My Terbinafine arrived via airmail, and the packaging was from a reputable pharmaceutical company, so I thought it would be safe to try them out. I took my first round for nine weeks, and then rested for one month. In that time, I began to see some improvement at the base of my nails. Toenails grow really slowly, so it is hard to see any progress in the first three months. But the itchy, scaly skin on my hands cleared up within the first six weeks.
I took another round for nine weeks, and then I waited to see what would happen. After about three months, I noticed the brown, nasty skin under my nail beds was being replaced by pink, healthy tissue. This progression continued for twelve months. At the end of that time, I had a full cure on all of my toes except the big toes on both feet. They each had a tiny corner of yellowish nail bed near the tips. Unwilling to let the fungus get a toe-hold (pun intended), I decided to try to wipe it out forever.
I acquired another six weeks of Terbinafine from another online pharmacy and took it diligently. At the end of six more months, my toenail fungus was completely cured! Twenty-two years of suffering ended by Lamisil tablets. No more disgusting toenails, no more itchy skin, no more constant jock itch. Lamisil, or more accurately Terbinafine, worked beyond my expectations. I consider it a miracle product.
Tips for Getting a Cure
Some people who have spent a lot of money on Lamisil say that it did not work for their fungus infections. And that may be true for some—but I think a lot of people taking this medication just aren't doing it right. Here are some things I have learned from others, as well as from my own experience.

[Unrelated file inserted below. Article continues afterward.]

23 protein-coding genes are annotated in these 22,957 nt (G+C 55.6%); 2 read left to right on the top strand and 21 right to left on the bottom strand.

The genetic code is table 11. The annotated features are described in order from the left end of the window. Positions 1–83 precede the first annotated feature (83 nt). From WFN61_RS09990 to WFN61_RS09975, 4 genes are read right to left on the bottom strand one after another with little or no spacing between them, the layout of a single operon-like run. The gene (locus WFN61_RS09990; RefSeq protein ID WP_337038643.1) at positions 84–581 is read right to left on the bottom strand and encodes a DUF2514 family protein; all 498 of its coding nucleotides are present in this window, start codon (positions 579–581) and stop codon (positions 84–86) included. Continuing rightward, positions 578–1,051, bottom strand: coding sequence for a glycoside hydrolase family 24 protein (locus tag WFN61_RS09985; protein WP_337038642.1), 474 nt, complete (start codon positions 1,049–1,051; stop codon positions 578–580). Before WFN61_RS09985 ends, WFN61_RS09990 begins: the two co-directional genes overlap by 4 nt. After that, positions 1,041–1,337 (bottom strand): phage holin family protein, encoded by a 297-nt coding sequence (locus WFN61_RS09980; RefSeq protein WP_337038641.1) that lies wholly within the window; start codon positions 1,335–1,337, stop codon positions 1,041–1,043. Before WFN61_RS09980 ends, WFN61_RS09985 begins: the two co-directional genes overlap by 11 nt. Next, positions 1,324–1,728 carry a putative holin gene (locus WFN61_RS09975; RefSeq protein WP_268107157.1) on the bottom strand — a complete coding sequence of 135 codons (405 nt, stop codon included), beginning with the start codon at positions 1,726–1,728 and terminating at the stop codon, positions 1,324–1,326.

1) Take your pill every day at the same time. Lamisil actually forms a barrier to fungus, and pushes it out of your skin. If you miss a dose, that barrier will get holes in it and the fungus can jump through the holes back into fresh skin. You must take Lamisil faithfully. If you miss a dose, take it right away. If you miss a bunch of doses, you are essentially starting over. I have read that three weeks is the minimum treatment regimen for skin fungus, and six weeks is the minimum for nail fungus.
2) Watch out for signs of liver trouble. If you have a weak liver, Lamisil can overload it and cause liver failure. Watch out for the signs of liver failure, which you can look up on WebMD or other medical website. Your doctor will probably want to test your blood periodically while you are taking Lamisil, to look at your liver enzyme count. Do this if you have any doubts at all about your liver capacity.
3) Be patient. The biggest problem with toenail fungus is that it takes one to two years for the Lamisil barrier to push the fungus out with your toenail clippings. It is a long, slow process and you won't see any results for at least the first three months, unless you also have a skin infection. That will clear up within six weeks or so.
4) Finally, be clean. Toenail fungus is really contagious and insidious. When you cut your infected toenails, clean up the clippings and sanitize the area. And when your toenails are cured, throw away all of your clippers, files, and such and buy new ones. And wash your hands. A single fungus spore under your fingernail can start a brand-new infection.
I hope hearing my story has helped you. I know it is a little gross and hard to read, but I have encountered so many people suffering from toenail and fingernail fungus since I cured my infection, I just felt like I had to share these facts to get others to try the cure. Let me know about your experience if you have one. Thanks.